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Tracker mortgages go up and down with the Bank of England base rate. For example, you can have a tracker that is base rate plus 2%, meaning the interest you pay will always be 2% above the Bank of England base rate.


Tracker rates can be for the entire length of the mortgage, or just for an introductory period (between two and five years) after which the rates revert to the lender’s standard variable rate (which is invariably a lot more expensive).


Base rate trackers have the great virtue of transparency, as well as taking an element of uncertainty out of standard variable mortgages. You know that if the Bank of England cuts rates or raises them by 0.25%, then your mortgage rate will fall or rise by that amount.


Mortgage lenders have been criticised for not passing on interest rate cuts to customers on standard variable rate mortgages, and also for putting up their own rates even when the Bank of England hasn’t. Tracker mortgages do away with that element of unpredictability: when the mortgage goes up, you will know why.


Trackers can be astonishingly good value – lenders have even offered them at below the Bank of England base rate (meaning that you are borrowing the mortgage at interest rates less than banks can borrow from the Bank of England). In some highly unusual cases, this meant that people have had their mortgage rates literally cut to zero, with one couple celebrating a monthly mortgage payment of 1p a month.


However, because trackers respond to changes in the Bank of England base rate, they are still unpredictable. For homeowners on a tight budget, it might make more sense to start off with a fixed rate mortgage rather than a tracker.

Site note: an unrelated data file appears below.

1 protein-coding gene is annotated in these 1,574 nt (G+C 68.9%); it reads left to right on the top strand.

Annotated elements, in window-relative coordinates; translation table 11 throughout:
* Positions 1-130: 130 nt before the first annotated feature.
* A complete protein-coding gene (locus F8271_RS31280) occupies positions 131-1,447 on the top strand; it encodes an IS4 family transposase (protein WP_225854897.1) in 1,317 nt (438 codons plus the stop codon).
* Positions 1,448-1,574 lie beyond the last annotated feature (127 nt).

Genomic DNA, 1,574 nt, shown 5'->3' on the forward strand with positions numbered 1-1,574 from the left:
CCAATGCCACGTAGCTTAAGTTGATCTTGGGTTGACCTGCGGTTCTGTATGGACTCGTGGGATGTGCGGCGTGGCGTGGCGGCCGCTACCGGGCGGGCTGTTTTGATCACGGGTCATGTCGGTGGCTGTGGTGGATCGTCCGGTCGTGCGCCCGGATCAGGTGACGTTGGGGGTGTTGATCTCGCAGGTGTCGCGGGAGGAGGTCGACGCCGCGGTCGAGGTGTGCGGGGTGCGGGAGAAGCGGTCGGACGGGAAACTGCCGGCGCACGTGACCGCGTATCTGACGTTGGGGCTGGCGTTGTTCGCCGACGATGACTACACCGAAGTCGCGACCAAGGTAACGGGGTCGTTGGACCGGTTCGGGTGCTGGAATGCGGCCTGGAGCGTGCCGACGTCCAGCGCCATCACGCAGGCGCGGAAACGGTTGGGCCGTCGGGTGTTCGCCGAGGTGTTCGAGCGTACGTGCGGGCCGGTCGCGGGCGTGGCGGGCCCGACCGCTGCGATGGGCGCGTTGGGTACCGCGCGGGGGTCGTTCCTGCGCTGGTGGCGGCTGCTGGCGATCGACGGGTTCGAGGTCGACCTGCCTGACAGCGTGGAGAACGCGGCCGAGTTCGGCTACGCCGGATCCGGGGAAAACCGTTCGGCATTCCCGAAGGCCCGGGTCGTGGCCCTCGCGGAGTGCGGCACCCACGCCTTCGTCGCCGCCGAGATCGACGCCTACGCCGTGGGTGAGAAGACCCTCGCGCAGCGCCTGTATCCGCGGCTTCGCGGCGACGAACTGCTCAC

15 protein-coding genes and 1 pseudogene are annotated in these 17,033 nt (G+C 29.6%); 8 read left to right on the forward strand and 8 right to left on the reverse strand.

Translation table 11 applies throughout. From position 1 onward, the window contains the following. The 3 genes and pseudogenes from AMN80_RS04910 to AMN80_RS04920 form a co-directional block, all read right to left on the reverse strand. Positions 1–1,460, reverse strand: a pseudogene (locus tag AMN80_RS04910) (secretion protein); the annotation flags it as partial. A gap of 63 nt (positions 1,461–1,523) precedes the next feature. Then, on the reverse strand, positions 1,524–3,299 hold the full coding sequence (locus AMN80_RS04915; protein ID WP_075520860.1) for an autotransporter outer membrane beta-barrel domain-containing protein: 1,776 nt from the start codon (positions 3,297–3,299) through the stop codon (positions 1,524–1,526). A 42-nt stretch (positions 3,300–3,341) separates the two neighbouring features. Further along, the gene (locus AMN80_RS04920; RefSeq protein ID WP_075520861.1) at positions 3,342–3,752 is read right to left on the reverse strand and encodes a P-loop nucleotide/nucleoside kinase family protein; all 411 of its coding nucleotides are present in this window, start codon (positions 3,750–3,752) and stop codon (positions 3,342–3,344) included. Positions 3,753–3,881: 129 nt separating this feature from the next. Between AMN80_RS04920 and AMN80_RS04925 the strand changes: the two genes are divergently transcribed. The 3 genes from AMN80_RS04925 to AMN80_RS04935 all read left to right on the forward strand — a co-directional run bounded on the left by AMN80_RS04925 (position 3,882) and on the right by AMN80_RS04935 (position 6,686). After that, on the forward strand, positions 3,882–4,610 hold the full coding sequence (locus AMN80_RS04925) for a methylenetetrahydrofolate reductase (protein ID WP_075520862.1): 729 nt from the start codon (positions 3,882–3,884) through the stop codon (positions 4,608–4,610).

Should I get a standard variable rate mortgage?

In almost all circumstances, no. They are just about the worst value mortgages you can get.


The standard variable rate (SVR) is the main interest rate that a mortgage lender charges its customers. Mortgages normally revert to the SVR after introductory periods for discounted rates, or as fixed rate deals or trackers come to an end.


Each mortgage lender has complete freedom to set their own SVR. The factors they take into account include the Bank of England base rate, the profit margins they want to make, the amount of savings they are taking in, and the costs of borrowing from the international money markets.


It can be difficult for borrowers to understand why the SVR is at the rate that it is, and its movement can be unpredictable – lenders can change them even when the Bank of England base rate stays still. For example, in 2012, the financial crisis in Greece pushed up international borrowing costs in the money markets, meaning that many UK lenders pushed up their standard variable rate even though Bank of England rates had stayed at 0.5%.


SVRs are generally about the most expensive type of mortgage on offer – they are far higher than the Bank of England base rate, and the various forms of introductory offers. Mortgage lenders rely on the inertia of homeowners to keep them on SVR once they have ended up on it. If you end up on an SVR, you should generally look at whether you can save money by remortgaging.

by Cormac Henderson

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